How is ALS treated?
Patient history and exam
Your health care provider will take a medical history and physical exam. The physical exam usually includes an extensive strength and endurance exam. This will assess the patient’s degree of muscle weakness throughout the body. This may show weakness beginning in a particular area, muscle tremors, spasms, twitching or atrophy. A patient with ALS may even present with an abnormal gait (they may have a stiff or clumsy walk).
Reflexes are often abnormal in that they will be increased at the joint and reduced in the gag reflex. Some patients may have trouble controlling episodes of crying or laughing, often called “emotional incontinence.”
Blood tests may be used to rule out other conditions that lead to muscle weakness. MRI or CT scans may be required to rule out other diseases or injury to the neck which can often mimic ALS symptoms. Electromyography (EMG) will help to determine which nerves are being affected by the disease. Additional swallowing studies and pulmonary function tests may assist in diagnosis and treatment protocols. Genetic testing is commonly suggested by the physician if there is a family history of ALS or to obtain information for current nerve studies.
Unfortunately, scientists are unaware of what causes ALS, and the disease currently cannot be cured. Even though physicians cannot reverse the progression and symptoms of ALS, there have been considerable medical advances which extend and improve the life of patients with this disease. Neurologists trained in neuromuscular conditions and other health care specialists work as a team to care for patients with this complex condition. Often this treatment is focused on relieving symptoms and maintaining good quality of life. Therapy may differ from person to person, and the treatment plan may be changed often as the disease progresses.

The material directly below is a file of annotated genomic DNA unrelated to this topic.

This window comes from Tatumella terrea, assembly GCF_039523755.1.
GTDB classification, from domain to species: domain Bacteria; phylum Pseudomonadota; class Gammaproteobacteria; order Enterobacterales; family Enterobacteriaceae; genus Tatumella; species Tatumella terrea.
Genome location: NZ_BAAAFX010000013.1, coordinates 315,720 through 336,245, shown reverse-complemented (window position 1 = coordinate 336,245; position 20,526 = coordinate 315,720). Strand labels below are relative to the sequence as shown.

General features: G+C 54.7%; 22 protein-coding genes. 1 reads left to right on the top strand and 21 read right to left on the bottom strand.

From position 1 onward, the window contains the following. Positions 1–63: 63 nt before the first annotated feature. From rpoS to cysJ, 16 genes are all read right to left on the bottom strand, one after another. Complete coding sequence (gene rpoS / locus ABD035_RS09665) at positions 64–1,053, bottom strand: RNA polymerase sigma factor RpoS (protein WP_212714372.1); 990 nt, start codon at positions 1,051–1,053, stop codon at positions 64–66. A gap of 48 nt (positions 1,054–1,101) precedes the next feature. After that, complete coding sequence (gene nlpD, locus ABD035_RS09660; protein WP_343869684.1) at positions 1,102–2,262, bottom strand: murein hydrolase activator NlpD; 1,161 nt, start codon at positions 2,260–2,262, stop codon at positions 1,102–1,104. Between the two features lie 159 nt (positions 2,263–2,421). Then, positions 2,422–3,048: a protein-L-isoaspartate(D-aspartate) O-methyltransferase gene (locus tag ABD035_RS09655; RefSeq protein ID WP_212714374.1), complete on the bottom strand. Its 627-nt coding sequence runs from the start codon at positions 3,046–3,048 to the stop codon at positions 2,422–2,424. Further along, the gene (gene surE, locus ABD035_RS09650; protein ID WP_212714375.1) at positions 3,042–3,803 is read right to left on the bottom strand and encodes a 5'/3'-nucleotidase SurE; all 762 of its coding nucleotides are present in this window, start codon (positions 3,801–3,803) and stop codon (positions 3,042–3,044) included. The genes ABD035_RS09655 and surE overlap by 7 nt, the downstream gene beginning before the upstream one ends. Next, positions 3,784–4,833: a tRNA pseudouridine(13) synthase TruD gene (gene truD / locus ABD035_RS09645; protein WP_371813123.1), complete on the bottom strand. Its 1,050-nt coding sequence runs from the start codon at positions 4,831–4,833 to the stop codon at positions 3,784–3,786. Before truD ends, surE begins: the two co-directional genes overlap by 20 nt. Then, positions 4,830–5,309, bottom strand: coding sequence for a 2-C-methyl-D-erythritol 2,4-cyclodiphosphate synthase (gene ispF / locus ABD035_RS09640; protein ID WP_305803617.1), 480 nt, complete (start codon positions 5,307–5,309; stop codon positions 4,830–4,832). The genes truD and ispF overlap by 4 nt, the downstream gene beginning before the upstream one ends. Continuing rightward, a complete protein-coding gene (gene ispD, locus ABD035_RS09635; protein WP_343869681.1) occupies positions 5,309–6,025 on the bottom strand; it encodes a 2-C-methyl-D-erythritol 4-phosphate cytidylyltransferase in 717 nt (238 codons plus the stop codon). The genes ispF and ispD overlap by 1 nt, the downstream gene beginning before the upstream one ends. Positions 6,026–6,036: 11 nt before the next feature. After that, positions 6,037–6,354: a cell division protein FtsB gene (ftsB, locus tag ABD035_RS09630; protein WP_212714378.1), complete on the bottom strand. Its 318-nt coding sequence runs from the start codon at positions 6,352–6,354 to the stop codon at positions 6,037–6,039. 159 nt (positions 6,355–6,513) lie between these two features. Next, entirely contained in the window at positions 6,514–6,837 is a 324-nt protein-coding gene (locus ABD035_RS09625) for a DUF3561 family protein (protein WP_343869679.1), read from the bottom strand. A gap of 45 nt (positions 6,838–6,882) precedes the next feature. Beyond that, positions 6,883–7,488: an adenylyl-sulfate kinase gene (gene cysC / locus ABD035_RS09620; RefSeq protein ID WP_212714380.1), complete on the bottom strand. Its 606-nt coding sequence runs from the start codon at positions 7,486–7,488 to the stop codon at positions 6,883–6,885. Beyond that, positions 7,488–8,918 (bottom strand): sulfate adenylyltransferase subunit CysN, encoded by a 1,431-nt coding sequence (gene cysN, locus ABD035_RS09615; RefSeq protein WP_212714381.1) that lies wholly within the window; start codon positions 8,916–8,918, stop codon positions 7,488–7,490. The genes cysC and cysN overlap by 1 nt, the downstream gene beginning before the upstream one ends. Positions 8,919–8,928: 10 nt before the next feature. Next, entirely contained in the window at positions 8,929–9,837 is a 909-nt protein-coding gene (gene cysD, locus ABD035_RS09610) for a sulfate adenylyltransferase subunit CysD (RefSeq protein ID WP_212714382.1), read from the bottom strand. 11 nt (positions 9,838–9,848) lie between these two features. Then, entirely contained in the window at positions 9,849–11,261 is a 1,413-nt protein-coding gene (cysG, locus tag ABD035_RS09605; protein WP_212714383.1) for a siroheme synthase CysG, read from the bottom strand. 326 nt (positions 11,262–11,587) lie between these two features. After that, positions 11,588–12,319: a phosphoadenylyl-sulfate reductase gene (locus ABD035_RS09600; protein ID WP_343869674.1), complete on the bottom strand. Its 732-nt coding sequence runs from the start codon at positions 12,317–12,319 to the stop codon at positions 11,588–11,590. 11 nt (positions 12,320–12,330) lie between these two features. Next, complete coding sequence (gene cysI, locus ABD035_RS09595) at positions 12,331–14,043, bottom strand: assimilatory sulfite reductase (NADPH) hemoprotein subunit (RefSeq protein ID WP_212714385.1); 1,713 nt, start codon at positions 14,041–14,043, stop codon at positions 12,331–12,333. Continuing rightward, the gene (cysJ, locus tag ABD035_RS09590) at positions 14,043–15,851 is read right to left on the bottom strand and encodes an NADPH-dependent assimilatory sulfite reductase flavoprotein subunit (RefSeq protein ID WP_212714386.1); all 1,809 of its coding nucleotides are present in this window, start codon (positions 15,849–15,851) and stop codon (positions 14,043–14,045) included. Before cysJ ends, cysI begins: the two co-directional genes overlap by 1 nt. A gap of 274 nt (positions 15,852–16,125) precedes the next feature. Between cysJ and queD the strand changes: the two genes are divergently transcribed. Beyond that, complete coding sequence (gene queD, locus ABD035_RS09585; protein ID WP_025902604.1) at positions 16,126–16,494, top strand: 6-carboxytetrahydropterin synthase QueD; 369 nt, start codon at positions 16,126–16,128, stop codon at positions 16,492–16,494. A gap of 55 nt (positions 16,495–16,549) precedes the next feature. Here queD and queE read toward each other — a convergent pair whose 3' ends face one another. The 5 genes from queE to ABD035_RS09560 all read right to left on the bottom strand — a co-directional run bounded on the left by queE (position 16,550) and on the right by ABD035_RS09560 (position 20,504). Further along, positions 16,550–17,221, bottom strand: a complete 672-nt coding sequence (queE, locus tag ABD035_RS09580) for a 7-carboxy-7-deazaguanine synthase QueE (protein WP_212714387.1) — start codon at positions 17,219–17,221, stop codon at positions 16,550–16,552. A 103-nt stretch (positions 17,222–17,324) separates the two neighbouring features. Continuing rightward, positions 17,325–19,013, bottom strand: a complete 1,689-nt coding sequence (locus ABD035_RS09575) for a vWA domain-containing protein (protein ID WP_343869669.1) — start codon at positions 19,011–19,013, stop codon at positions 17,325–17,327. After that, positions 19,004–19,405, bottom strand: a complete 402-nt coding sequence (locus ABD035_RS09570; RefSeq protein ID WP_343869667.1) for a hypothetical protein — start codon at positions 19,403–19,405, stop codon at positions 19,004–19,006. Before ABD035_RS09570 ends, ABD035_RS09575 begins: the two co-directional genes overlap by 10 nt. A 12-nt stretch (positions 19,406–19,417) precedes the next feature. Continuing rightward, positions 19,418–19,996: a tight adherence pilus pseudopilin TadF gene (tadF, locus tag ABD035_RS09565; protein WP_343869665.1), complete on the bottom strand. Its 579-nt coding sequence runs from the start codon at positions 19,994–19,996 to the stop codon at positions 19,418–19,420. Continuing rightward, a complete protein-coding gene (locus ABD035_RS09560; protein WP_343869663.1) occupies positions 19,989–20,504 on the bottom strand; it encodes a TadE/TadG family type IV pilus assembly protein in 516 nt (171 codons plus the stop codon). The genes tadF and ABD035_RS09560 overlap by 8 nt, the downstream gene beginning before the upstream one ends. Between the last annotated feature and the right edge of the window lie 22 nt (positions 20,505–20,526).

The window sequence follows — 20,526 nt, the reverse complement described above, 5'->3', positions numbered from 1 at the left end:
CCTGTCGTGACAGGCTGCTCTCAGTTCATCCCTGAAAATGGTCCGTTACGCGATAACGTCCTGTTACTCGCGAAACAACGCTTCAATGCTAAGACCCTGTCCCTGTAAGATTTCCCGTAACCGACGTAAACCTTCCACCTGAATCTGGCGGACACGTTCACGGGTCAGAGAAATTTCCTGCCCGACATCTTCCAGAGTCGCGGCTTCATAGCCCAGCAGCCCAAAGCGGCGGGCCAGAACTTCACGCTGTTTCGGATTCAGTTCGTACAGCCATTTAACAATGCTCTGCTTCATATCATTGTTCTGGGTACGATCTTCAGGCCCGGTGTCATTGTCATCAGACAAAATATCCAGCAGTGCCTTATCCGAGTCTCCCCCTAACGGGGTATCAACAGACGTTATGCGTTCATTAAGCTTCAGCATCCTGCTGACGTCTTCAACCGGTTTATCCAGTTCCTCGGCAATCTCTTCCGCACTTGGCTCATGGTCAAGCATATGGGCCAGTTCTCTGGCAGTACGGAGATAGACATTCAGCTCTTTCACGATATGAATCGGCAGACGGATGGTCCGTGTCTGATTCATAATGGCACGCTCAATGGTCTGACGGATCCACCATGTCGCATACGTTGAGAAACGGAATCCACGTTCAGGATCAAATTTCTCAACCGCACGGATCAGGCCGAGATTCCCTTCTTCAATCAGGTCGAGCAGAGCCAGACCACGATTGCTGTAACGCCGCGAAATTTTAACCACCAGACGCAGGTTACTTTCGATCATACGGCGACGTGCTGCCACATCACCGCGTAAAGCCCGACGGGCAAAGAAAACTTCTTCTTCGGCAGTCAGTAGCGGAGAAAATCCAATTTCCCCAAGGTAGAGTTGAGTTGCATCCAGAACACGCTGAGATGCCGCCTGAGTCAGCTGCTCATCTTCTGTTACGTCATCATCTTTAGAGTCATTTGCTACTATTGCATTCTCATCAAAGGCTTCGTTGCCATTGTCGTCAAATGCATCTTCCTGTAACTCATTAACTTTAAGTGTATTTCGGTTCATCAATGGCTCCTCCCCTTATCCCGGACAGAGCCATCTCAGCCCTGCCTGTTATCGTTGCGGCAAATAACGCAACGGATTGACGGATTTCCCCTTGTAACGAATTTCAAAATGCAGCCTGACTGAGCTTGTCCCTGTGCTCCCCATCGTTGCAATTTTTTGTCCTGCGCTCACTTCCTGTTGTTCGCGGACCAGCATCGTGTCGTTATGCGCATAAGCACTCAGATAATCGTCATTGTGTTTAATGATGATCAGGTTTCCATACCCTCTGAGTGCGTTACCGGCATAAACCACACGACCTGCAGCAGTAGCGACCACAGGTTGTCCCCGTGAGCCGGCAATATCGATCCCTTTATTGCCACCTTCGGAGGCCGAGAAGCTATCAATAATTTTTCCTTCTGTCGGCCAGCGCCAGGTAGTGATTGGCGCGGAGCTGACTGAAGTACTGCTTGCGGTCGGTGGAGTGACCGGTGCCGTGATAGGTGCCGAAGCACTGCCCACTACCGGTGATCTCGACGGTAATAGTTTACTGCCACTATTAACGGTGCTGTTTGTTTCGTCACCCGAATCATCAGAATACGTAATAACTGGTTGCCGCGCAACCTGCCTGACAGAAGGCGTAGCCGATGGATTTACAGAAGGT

Physical therapy is very important to help patients relieve cramping and muscular pain. Passive stretches and daily movement help prevent permanent contraction of muscles. If muscles become contracted, they may cause joint problems and develop permanent stiffness. Other therapies, such as speech therapy, may help the patient work mouth and swallowing muscles to extend their function.
Some drugs, such as riluzole, may be prescribed to extend life expectancy by reducing damage to motor neurons. This treatment may not be for every patient, but it has been approved by the U.S. Food and Drug Administration for the treatment of ALS.
Other drugs, such as baclofen (Lioresol®) or tizanidine (Zanaflex®), are used to relieve spasticity. The health care team may try several drug combinations, and changes may be made as the disease progresses. However, none of these treatment options is a cure for ALS, and they are only effective at slowing disease progression and prolonging life.